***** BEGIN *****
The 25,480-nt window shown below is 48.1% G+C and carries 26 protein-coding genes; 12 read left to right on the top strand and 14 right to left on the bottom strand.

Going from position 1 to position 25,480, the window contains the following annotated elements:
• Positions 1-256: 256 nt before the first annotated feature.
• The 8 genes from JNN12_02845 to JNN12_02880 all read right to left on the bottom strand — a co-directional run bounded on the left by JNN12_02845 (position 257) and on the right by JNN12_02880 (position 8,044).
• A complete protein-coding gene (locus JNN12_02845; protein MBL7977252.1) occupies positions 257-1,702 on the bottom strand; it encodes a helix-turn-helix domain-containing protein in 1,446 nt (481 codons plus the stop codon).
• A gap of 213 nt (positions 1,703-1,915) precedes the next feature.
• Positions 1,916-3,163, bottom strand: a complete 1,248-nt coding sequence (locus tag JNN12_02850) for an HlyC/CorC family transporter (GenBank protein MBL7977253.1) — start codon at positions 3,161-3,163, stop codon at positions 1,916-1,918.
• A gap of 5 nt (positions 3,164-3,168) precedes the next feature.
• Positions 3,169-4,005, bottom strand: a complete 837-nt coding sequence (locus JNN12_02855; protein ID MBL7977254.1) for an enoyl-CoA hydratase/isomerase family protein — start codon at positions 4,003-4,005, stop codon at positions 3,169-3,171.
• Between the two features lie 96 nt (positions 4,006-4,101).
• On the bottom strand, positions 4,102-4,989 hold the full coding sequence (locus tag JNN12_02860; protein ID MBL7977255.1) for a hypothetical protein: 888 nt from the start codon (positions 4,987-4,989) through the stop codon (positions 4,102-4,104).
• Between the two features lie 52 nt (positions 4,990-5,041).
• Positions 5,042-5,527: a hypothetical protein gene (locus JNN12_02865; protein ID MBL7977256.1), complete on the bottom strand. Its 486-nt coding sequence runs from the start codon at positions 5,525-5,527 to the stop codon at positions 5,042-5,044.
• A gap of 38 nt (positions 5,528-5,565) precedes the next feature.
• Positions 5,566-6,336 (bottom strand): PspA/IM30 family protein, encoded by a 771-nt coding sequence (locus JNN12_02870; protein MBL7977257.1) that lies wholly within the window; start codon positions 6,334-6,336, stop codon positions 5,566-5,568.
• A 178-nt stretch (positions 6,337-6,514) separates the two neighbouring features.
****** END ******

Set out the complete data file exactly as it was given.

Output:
The 25,480-nt window shown below is 48.1% G+C and carries 26 protein-coding genes; 12 read left to right on the top strand and 14 right to left on the bottom strand.

Going from position 1 to position 25,480, the window contains the following annotated elements:
• Positions 1-256: 256 nt before the first annotated feature.
• The 8 genes from JNN12_02845 to JNN12_02880 all read right to left on the bottom strand — a co-directional run bounded on the left by JNN12_02845 (position 257) and on the right by JNN12_02880 (position 8,044).
• A complete protein-coding gene (locus JNN12_02845; protein MBL7977252.1) occupies positions 257-1,702 on the bottom strand; it encodes a helix-turn-helix domain-containing protein in 1,446 nt (481 codons plus the stop codon).
• A gap of 213 nt (positions 1,703-1,915) precedes the next feature.
• Positions 1,916-3,163, bottom strand: a complete 1,248-nt coding sequence (locus tag JNN12_02850) for an HlyC/CorC family transporter (GenBank protein MBL7977253.1) — start codon at positions 3,161-3,163, stop codon at positions 1,916-1,918.
• A gap of 5 nt (positions 3,164-3,168) precedes the next feature.
• Positions 3,169-4,005, bottom strand: a complete 837-nt coding sequence (locus JNN12_02855; protein ID MBL7977254.1) for an enoyl-CoA hydratase/isomerase family protein — start codon at positions 4,003-4,005, stop codon at positions 3,169-3,171.
• Between the two features lie 96 nt (positions 4,006-4,101).
• On the bottom strand, positions 4,102-4,989 hold the full coding sequence (locus tag JNN12_02860; protein ID MBL7977255.1) for a hypothetical protein: 888 nt from the start codon (positions 4,987-4,989) through the stop codon (positions 4,102-4,104).
• Between the two features lie 52 nt (positions 4,990-5,041).
• Positions 5,042-5,527: a hypothetical protein gene (locus JNN12_02865; protein ID MBL7977256.1), complete on the bottom strand. Its 486-nt coding sequence runs from the start codon at positions 5,525-5,527 to the stop codon at positions 5,042-5,044.
• A gap of 38 nt (positions 5,528-5,565) precedes the next feature.
• Positions 5,566-6,336 (bottom strand): PspA/IM30 family protein, encoded by a 771-nt coding sequence (locus JNN12_02870; protein MBL7977257.1) that lies wholly within the window; start codon positions 6,334-6,336, stop codon positions 5,566-5,568.
• A 178-nt stretch (positions 6,337-6,514) separates the two neighbouring features.